I Am A Disciple-Or At Least Try To Be

Reading my Facebook stream trying to understand “Christian” would leave you puzzled. In fact, I bet that you could read your own Facebook stream of news and be puzzled.

Some whom you know to call themselves Christian seem like the most loving, gracious people. Some, on the other hand, seem to be disputatious, quarrelsome, judgmental, cynical, in other words, someone whom you would not really care to hang out with. Or—even to be labeled the same.

That has been a problem for many years.

For example, did you know that there was a preacher/politician named John Calhoun in the early 19th Century in America who wrote books “proving” that black people (the slaves at the time) were not really human beings. And he used the Bible to prove it.

Andy Stanley addresses this problem in his latest Your Move series. He points out that Jesus and his followers used a much more specific term—disciple. We know what a disciple is. The definition of Christian is open to debate. But a disciple is a follower of a teacher who tries to emulate everything about the teacher.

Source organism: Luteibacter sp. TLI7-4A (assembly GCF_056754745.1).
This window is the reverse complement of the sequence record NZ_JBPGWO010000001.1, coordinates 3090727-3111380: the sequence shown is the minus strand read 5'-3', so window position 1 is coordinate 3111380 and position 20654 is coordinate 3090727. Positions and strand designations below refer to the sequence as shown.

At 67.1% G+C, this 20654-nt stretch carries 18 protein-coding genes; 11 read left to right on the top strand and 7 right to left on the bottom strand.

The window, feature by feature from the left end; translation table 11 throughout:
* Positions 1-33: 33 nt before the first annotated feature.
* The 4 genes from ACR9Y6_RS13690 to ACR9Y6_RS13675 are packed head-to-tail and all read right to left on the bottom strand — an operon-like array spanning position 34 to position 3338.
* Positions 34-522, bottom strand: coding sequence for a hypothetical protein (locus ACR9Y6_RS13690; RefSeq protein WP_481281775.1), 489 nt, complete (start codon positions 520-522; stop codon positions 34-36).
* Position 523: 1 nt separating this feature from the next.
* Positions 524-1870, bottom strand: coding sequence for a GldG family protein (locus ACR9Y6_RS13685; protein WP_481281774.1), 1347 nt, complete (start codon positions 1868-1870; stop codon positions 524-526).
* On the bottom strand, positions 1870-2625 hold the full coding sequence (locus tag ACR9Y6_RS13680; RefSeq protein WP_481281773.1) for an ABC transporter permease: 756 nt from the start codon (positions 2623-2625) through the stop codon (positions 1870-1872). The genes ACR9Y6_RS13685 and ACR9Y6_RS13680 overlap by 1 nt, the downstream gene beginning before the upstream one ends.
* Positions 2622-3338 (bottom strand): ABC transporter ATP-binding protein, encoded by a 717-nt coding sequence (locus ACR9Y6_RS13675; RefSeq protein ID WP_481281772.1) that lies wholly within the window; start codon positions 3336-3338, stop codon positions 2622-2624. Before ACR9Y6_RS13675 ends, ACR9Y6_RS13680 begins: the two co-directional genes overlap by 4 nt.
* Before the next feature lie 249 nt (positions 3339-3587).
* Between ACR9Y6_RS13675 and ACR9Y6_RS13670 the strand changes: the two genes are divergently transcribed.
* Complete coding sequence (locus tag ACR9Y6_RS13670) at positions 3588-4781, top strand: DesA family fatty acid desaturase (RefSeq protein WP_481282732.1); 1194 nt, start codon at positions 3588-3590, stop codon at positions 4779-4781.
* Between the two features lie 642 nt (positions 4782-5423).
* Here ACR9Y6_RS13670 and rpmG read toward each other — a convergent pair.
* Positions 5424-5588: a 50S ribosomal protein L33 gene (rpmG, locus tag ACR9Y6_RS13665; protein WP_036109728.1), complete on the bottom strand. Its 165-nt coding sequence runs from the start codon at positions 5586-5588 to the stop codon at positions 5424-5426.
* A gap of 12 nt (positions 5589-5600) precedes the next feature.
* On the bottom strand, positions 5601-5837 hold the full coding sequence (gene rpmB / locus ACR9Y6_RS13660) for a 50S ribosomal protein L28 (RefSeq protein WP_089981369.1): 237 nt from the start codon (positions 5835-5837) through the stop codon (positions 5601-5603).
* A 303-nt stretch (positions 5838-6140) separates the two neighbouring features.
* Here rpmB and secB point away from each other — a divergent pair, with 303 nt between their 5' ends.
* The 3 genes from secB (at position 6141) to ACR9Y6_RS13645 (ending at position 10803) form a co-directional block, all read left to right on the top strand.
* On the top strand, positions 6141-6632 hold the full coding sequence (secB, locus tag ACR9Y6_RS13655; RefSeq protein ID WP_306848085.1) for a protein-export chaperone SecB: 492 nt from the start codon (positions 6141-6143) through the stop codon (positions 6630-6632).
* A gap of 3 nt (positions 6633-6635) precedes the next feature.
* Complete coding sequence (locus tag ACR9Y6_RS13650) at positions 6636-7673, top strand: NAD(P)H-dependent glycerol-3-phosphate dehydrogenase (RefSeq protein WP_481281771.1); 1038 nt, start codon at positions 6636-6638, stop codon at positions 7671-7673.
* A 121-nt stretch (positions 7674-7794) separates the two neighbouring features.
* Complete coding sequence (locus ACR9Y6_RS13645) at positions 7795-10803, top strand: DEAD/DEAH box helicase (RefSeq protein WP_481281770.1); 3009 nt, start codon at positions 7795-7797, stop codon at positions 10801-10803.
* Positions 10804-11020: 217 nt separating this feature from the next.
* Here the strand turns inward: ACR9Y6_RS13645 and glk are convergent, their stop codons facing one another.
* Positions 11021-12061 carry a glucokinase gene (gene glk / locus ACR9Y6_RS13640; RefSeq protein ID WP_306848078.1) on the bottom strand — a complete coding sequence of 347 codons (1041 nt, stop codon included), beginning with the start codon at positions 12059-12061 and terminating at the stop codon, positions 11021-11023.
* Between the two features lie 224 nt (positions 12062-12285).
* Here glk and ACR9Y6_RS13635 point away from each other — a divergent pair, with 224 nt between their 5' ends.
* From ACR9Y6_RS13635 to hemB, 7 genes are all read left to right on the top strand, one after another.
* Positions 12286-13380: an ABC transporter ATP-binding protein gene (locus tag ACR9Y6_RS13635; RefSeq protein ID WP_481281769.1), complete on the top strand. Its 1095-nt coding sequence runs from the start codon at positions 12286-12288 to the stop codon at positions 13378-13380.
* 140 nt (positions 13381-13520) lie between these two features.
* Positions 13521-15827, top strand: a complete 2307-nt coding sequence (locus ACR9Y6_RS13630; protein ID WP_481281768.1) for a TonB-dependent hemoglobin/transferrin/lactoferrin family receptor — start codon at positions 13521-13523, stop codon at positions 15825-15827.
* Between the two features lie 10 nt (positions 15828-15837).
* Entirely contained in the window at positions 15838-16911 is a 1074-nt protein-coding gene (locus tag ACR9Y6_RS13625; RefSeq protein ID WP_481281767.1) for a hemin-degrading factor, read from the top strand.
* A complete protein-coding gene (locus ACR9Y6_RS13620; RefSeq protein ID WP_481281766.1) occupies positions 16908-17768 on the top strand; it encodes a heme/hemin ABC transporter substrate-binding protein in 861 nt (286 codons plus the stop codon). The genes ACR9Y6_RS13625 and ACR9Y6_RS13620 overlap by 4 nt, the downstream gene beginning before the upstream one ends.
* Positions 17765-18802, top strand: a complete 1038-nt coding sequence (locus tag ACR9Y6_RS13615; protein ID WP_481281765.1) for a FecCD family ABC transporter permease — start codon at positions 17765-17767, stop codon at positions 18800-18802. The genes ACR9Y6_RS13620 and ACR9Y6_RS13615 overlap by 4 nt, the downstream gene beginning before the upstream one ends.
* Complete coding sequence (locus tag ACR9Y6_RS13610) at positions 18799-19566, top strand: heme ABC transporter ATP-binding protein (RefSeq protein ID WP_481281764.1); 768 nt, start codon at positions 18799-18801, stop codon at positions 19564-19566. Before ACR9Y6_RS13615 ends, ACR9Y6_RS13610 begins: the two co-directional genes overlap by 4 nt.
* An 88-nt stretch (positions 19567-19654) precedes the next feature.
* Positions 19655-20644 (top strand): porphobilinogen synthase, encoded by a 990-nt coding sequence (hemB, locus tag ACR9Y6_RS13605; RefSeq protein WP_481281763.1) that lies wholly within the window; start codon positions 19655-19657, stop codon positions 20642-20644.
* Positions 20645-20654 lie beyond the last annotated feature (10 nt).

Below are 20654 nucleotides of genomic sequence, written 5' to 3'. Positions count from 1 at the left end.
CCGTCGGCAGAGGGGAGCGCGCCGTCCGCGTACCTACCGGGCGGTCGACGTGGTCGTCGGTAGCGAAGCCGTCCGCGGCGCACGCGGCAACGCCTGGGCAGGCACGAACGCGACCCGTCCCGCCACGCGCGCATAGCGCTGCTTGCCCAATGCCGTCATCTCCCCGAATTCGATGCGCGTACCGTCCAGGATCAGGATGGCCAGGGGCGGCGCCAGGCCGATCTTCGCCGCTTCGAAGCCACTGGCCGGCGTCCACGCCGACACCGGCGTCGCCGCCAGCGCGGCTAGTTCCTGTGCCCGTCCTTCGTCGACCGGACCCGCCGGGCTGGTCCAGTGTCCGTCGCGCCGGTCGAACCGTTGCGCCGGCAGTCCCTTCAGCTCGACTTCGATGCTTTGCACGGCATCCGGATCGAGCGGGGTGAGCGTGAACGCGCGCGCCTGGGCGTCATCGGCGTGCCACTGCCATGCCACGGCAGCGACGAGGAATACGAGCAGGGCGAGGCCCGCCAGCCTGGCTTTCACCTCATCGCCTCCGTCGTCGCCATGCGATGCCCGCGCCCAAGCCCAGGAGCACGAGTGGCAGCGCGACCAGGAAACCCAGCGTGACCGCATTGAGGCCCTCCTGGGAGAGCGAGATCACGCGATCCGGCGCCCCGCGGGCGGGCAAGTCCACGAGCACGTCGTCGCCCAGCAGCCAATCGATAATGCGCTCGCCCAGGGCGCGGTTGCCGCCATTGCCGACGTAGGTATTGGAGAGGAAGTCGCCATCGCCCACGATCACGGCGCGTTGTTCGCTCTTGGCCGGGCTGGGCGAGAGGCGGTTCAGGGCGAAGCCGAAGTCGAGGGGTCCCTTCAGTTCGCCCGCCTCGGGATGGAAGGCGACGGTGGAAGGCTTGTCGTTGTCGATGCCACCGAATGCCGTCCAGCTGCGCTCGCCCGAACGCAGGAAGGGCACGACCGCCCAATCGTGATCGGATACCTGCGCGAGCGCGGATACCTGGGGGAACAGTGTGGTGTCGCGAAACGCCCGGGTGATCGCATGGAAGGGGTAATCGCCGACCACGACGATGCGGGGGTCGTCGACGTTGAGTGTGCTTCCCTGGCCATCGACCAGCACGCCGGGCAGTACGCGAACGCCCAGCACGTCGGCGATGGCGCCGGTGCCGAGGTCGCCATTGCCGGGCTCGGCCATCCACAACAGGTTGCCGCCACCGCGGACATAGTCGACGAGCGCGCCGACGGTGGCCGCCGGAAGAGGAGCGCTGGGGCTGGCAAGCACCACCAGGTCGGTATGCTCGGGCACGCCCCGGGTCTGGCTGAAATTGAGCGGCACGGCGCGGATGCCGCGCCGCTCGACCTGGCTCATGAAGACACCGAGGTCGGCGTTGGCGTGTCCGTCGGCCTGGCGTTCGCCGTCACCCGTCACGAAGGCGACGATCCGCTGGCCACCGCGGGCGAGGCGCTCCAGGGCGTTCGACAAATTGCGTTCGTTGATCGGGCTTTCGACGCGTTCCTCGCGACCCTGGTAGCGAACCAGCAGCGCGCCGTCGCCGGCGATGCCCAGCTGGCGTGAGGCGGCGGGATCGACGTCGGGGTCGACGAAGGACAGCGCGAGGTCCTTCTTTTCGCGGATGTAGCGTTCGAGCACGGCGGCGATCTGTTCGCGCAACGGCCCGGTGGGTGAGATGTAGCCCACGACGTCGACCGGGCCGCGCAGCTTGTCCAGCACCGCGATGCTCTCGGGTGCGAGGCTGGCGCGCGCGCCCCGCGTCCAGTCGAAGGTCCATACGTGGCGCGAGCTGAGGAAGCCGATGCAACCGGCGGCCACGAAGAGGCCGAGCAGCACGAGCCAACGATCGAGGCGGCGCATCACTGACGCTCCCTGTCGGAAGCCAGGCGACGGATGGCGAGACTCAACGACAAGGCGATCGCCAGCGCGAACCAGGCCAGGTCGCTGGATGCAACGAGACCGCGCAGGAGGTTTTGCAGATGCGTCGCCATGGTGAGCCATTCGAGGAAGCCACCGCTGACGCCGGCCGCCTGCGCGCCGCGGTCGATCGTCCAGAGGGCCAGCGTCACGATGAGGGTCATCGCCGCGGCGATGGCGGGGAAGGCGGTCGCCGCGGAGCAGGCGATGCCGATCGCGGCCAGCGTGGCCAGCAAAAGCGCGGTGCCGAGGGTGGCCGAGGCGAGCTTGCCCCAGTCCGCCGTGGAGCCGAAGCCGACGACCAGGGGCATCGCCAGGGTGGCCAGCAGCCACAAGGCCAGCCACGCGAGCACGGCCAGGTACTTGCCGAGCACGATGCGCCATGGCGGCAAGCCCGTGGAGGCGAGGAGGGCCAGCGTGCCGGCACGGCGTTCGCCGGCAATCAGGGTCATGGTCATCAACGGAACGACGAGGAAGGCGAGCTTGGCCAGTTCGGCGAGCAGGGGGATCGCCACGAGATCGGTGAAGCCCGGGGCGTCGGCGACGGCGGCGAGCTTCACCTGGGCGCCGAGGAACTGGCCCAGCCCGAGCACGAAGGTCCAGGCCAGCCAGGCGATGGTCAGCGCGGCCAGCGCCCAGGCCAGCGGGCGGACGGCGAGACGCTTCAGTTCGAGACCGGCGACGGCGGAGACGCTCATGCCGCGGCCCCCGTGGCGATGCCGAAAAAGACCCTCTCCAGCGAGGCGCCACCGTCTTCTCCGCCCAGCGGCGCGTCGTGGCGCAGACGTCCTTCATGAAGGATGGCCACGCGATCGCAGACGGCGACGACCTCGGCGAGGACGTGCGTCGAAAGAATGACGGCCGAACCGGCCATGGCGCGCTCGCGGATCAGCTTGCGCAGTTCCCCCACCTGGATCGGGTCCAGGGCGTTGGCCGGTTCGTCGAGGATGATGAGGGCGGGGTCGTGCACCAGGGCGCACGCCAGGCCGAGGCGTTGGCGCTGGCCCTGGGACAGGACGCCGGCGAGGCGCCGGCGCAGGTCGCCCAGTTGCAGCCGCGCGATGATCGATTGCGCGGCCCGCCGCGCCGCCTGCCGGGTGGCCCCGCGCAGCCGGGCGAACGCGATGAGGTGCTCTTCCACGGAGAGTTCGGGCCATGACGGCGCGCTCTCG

That is one reason I like to develop spiritual practices in my life and try to lead others to develop these practices. The correct spiritual practices help us try to become a true disciple of Jesus.

You know, Jesus, the one who told his disciples (John 13:34), “I give you a new commandment, to love one another.”

There are people who may self-identify as a “Christian” but who certainly do not appear to be living out Jesus’ last commandment.

So, I have preferred the term “follower” or the term “disciple” for most of the past 45 years. Like many, I shy away from describing myself as Christian.

Maybe if more of us followed this advice from Dietrich Bonhoeffer, we wouldn’t be so ashamed of the term:

Christianity means community through Jesus Christ and in Jesus Christ. No Christian community is more or less than this. Whether it be a brief, single encounter or the daily fellowship of years, Christian community is only this. We belong to one another only through and in Jesus Christ.

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